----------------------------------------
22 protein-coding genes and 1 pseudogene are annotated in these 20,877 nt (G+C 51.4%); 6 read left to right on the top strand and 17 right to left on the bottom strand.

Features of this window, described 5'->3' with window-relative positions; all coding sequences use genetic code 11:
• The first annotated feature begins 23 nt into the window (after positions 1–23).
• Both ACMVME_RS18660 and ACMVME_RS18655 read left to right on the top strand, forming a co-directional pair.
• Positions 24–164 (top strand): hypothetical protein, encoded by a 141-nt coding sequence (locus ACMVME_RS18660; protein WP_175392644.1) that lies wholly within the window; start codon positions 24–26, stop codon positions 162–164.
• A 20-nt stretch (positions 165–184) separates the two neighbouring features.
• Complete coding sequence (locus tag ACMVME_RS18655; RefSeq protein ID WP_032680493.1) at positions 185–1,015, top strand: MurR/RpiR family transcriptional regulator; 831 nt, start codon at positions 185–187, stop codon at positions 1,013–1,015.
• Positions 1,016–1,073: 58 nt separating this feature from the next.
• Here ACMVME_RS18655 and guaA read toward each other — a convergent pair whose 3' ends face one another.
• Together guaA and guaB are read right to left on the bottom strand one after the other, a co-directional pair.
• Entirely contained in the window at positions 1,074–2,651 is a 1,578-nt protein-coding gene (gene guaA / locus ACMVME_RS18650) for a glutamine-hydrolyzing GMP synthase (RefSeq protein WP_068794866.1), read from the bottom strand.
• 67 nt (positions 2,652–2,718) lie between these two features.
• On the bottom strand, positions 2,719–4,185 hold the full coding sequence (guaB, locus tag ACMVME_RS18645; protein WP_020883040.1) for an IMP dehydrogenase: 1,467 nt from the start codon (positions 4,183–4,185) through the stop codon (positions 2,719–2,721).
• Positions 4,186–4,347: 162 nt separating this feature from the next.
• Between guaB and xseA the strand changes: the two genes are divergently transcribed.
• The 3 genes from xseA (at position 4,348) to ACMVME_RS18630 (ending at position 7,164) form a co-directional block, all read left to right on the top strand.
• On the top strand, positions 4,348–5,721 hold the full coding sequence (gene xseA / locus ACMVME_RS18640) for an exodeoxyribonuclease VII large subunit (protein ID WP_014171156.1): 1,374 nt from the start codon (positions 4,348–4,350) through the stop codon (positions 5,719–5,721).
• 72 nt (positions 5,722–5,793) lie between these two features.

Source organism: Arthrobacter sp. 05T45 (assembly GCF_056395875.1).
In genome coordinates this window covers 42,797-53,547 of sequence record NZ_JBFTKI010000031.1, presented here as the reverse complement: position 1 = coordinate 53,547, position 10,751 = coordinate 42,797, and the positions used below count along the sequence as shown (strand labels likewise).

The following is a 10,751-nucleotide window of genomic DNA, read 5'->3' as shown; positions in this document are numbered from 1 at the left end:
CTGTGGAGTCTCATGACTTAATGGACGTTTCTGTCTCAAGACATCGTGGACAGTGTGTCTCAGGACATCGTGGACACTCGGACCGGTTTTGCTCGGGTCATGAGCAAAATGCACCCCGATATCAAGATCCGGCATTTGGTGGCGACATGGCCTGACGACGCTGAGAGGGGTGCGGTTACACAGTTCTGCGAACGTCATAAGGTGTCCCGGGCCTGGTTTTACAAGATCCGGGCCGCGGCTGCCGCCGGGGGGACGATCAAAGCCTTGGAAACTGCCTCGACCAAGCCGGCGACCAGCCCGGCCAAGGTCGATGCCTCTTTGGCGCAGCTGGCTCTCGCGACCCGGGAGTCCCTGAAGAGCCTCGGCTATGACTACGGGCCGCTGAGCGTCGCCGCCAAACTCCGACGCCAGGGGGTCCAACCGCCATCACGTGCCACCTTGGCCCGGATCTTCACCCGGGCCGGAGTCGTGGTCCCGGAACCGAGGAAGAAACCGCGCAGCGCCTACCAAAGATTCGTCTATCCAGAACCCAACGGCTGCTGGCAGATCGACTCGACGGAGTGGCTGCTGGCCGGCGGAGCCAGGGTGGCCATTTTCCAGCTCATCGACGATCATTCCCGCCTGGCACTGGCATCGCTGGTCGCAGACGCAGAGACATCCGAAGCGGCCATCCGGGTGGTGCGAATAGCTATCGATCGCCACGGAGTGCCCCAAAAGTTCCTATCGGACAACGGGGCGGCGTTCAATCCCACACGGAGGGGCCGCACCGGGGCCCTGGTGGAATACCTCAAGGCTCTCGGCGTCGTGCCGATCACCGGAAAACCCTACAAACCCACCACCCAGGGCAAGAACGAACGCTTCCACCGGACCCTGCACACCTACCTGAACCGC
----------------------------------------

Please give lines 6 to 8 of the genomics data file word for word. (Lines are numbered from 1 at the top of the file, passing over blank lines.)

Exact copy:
• A 20-nt stretch (positions 165–184) separates the two neighbouring features.
• Complete coding sequence (locus tag ACMVME_RS18655; RefSeq protein ID WP_032680493.1) at positions 185–1,015, top strand: MurR/RpiR family transcriptional regulator; 831 nt, start codon at positions 185–187, stop codon at positions 1,013–1,015.
• Positions 1,016–1,073: 58 nt separating this feature from the next.